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© McCord Museum
Electric toaster
1920-1940, 20th century
18.8 x 26 x 12 cm
Gift of the Estate of Mrs. E. T. (Helen) Renouf
© McCord Museum


In the 1920s and 1930s, many ads touted the advantages of an array of new electrical appliances meant to lighten the housekeeping burden of the "modern" woman. The automatic electric toaster was one of those revolutionary devices.

Before the advent of electricity, bread was toasted on the hearth or on a wood or gas stove, using forks, grilles or other implements. Then, in the early 20th century, the first toasters became available. They were not electric, however, and did not pop the toast up automatically. The invention of the automatic electric toaster is attributed to an American, Charles Strite, of Minnesota. It was not mass produced until the late 1920s, however.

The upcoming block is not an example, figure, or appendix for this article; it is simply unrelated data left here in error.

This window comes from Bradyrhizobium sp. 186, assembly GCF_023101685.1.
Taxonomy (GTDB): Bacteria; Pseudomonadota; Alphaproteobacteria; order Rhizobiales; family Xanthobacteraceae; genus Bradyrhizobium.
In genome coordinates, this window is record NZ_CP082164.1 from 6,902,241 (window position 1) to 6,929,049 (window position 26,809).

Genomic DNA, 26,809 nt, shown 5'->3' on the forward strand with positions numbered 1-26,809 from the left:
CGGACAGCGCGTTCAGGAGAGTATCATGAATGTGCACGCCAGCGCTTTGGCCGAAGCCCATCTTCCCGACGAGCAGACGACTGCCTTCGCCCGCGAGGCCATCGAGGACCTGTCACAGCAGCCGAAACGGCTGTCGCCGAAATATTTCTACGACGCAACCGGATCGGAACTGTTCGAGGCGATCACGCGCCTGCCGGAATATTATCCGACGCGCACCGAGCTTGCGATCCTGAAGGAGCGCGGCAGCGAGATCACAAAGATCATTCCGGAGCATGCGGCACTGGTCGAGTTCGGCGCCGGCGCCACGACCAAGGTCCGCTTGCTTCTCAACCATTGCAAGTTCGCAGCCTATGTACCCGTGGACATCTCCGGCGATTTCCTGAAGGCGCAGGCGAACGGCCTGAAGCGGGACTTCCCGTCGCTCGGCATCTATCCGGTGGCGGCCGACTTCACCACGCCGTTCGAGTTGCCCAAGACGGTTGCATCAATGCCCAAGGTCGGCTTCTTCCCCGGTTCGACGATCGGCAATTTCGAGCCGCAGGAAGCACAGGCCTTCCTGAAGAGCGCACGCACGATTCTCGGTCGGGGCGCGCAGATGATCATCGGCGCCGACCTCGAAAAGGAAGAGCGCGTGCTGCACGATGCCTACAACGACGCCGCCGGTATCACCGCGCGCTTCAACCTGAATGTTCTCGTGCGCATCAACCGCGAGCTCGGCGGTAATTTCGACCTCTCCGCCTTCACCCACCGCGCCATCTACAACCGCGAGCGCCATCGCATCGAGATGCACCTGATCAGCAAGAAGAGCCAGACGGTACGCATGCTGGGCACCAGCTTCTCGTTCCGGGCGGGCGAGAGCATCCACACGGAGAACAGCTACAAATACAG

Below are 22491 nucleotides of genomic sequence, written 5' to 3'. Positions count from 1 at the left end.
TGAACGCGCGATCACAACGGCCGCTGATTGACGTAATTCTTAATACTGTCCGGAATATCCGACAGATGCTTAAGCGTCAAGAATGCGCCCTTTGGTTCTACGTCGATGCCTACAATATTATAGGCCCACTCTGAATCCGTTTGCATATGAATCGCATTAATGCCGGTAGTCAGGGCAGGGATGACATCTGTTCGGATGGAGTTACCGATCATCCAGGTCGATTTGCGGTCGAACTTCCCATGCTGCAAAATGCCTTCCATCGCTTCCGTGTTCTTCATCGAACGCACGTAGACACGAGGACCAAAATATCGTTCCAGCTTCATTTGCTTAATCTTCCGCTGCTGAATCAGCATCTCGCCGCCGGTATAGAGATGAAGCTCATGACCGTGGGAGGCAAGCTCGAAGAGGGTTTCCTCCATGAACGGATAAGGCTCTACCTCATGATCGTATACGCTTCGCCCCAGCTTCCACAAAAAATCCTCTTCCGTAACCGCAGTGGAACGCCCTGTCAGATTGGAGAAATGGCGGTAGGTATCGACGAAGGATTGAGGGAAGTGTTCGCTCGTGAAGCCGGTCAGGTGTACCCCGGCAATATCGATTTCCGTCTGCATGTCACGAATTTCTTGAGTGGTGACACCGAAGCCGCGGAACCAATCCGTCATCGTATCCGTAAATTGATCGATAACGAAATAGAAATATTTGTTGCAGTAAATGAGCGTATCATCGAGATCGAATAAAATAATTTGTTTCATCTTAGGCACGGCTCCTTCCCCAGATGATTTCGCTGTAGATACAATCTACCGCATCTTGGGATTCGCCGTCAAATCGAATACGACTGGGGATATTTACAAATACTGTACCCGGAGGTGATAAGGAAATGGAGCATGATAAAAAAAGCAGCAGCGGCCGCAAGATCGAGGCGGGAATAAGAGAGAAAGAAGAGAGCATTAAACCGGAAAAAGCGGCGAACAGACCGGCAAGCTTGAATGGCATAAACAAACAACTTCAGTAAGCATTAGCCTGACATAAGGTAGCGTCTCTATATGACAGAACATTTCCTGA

The lines of this toaster are typical of the Art Deco movement, and more particularly the streamlined style inspired by the fluid, aerodynamic shape of airplanes that was in vogue in the 1930s. Homes with Art Deco style electrical appliances and accessories became common at this time. Characterized by their simplicity and functionality, these appliances were first designed for the kitchen and bathroom.

© Musée McCord Museum